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The Impact of Sleep on Learning and Behavior in Adolescents

Many adolescents are experiencing a reduction in sleep as a consequence of a variety of behavioral factors (e.g., academic workload, social and employment opportunities), even though scientific evidence suggests that the biological need for sleep increases during maturation. Consequently, the ability to effectively interact with peers while learning and processing novel information may be diminished in many sleep-deprived adolescents. Furthermore, sleep deprivation may account for reductions in cognitive efficiency in many children and adolescents with special education needs.

In response to recognition of this potential problem by parents, educators, and scientists, some school districts have implemented delayed bus schedules and school start times to allow for increased sleep duration for high school students, in an effort to increase academic performance and decrease behavioral problems. The long-term effects of this change are yet to be determined; however preliminary studies suggest that the short-term impact on learning and behavior has been beneficial. Thus, many parents, teachers, and scientists are supporting further consideration of this information to formulate policies that may maximize learning and developmental opportunities for children.

Although changing school start times may be an effective method to combat sleep deprivation in most adolescents, some adolescents experience sleep deprivation and consequent diminished daytime performance because of common underlying sleep disorders (e.g., asthma or sleep apnea). In such cases, surgical, pharmaceutical, or respiratory therapy, or a combination of the three, interventions are required to restore normal sleep and daytime performance.

On average, reading and mathematics proficiency among adolescents has not improved significantly for approximately 30 years. Similarly, proficiency in mathematics and science is significantly reduced in children educated in the United States, compared with children trained in other industrialized nations. Although a variety of educational, psychological, and social factors are likely responsible for the lack of improvement in learning proficiency, the mental and physical health of children (or lack thereof) might play a significant role in a child's ability to both concentrate and learn within the classroom environment. In accordance with this statement, recent findings have suggested some maturing adolescents might not be meeting national academic expectations because their ability to learn novel information is compromised by a reduction in sleep quality and quantity (i.e., sleep deprivation). This reduction is occurring despite strong scientific evidence that an increase in sleep quantity is required as adolescents mature.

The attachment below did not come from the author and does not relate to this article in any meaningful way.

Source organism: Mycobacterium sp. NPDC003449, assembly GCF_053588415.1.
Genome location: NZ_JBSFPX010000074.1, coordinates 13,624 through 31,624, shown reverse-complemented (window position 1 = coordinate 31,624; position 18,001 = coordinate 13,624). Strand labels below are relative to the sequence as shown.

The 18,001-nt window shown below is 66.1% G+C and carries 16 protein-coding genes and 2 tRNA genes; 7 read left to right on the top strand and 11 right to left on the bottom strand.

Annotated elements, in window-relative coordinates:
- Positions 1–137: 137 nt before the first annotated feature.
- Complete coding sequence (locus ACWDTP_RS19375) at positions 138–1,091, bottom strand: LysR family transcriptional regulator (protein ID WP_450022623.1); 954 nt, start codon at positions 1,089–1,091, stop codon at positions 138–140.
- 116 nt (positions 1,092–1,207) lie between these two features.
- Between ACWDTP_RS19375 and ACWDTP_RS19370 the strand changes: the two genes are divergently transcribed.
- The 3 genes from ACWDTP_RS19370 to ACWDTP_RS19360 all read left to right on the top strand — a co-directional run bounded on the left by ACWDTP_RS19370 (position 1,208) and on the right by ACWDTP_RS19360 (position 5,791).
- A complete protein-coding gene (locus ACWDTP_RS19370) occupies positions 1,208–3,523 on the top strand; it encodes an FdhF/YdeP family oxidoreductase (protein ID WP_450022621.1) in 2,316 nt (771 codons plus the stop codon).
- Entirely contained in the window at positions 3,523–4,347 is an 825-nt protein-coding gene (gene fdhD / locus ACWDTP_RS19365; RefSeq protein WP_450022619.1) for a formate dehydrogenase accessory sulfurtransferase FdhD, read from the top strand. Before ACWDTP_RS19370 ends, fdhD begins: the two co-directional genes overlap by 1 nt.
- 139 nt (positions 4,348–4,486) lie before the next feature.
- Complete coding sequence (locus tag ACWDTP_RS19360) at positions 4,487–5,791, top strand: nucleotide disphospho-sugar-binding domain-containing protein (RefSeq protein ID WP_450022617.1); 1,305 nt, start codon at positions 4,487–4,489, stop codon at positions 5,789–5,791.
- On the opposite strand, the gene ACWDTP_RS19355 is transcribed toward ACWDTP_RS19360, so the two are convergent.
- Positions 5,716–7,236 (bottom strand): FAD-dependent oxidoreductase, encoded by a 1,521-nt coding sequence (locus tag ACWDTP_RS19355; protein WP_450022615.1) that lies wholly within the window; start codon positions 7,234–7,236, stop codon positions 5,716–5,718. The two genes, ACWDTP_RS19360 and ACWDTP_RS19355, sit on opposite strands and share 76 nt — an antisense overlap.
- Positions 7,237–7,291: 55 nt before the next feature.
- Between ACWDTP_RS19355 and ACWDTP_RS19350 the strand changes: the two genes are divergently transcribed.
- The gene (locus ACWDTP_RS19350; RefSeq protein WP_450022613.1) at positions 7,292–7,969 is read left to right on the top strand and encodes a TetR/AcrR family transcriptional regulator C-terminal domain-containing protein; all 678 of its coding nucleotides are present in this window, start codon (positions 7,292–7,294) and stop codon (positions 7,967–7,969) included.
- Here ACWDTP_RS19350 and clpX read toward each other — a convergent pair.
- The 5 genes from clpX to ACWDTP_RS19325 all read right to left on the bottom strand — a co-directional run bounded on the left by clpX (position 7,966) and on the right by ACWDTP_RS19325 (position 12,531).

The reasons that sleep hygiene is altered in adolescents are numerous and include a reduction in parental control of sleep and wake time, increased social opportunities, increased employment opportunities and academic workload, early school starting times, and in some adolescents the existence of a relatively common and treatable sleep disorder known as obstructive sleep apnea. The resultant side effects may include inattention and poor performance in the classroom and emotional and behavioral changes. Indeed recent evidence suggests that sleep deprivation in its severest form may be wholly or in part responsible for behavioral and learning problems exhibited by some students diagnosed (or misdiagnosed) with attention deficit/hyperactivity disorder.

Inattention, emotional responses, and behavioral problems are likely elicited because of the impact that sleep deprivation has on the function of the prefrontal cortex, which is located in the central nervous system. The prefrontal cortex is responsible for the regulatory integration of sleep/arousal and affection/attention and functions to integrate cognition and emotion into goal-directed behaviors. The prefrontal cortex continues to develop throughout childhood and adolescence, with important neurobiological changes occurring during puberty. Puberty, therefore, is an important period during which sleep and behavioral regulation are coupled with cognitive processes.